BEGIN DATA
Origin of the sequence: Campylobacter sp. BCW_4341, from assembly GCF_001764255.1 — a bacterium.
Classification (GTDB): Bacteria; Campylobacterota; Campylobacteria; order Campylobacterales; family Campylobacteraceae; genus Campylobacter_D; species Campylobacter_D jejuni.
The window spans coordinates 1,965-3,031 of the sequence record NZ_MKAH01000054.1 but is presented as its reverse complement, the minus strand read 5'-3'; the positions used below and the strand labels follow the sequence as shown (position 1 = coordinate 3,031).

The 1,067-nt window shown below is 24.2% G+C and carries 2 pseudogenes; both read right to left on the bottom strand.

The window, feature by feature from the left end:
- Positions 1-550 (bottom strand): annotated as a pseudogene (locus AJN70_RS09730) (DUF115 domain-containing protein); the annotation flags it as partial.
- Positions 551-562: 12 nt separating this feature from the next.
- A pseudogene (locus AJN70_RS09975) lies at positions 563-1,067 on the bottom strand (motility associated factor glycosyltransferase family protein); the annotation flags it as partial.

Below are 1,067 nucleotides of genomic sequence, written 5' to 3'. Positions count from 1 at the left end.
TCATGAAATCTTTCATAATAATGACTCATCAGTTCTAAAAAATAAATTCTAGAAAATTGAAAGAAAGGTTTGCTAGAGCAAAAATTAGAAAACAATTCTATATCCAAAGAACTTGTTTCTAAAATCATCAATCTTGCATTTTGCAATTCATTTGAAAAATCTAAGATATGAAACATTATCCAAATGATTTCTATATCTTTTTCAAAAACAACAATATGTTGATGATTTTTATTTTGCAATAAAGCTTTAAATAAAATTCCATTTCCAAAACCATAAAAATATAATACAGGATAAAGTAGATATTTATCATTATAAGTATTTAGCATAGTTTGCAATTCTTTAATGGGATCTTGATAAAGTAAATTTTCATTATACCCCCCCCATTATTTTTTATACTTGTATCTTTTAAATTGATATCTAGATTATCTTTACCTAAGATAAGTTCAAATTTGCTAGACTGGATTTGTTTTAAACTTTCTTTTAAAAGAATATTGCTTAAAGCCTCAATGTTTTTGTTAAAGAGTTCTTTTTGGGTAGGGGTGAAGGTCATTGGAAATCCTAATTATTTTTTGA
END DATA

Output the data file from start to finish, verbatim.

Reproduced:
Origin of the sequence: Campylobacter sp. BCW_4341, from assembly GCF_001764255.1 — a bacterium.
Classification (GTDB): Bacteria; Campylobacterota; Campylobacteria; order Campylobacterales; family Campylobacteraceae; genus Campylobacter_D; species Campylobacter_D jejuni.
The window spans coordinates 1,965-3,031 of the sequence record NZ_MKAH01000054.1 but is presented as its reverse complement, the minus strand read 5'-3'; the positions used below and the strand labels follow the sequence as shown (position 1 = coordinate 3,031).

The 1,067-nt window shown below is 24.2% G+C and carries 2 pseudogenes; both read right to left on the bottom strand.

The window, feature by feature from the left end:
- Positions 1-550 (bottom strand): annotated as a pseudogene (locus AJN70_RS09730) (DUF115 domain-containing protein); the annotation flags it as partial.
- Positions 551-562: 12 nt separating this feature from the next.
- A pseudogene (locus AJN70_RS09975) lies at positions 563-1,067 on the bottom strand (motility associated factor glycosyltransferase family protein); the annotation flags it as partial.

Below are 1,067 nucleotides of genomic sequence, written 5' to 3'. Positions count from 1 at the left end.
TCATGAAATCTTTCATAATAATGACTCATCAGTTCTAAAAAATAAATTCTAGAAAATTGAAAGAAAGGTTTGCTAGAGCAAAAATTAGAAAACAATTCTATATCCAAAGAACTTGTTTCTAAAATCATCAATCTTGCATTTTGCAATTCATTTGAAAAATCTAAGATATGAAACATTATCCAAATGATTTCTATATCTTTTTCAAAAACAACAATATGTTGATGATTTTTATTTTGCAATAAAGCTTTAAATAAAATTCCATTTCCAAAACCATAAAAATATAATACAGGATAAAGTAGATATTTATCATTATAAGTATTTAGCATAGTTTGCAATTCTTTAATGGGATCTTGATAAAGTAAATTTTCATTATACCCCCCCCATTATTTTTTATACTTGTATCTTTTAAATTGATATCTAGATTATCTTTACCTAAGATAAGTTCAAATTTGCTAGACTGGATTTGTTTTAAACTTTCTTTTAAAAGAATATTGCTTAAAGCCTCAATGTTTTTGTTAAAGAGTTCTTTTTGGGTAGGGGTGAAGGTCATTGGAAATCCTAATTATTTTTTGA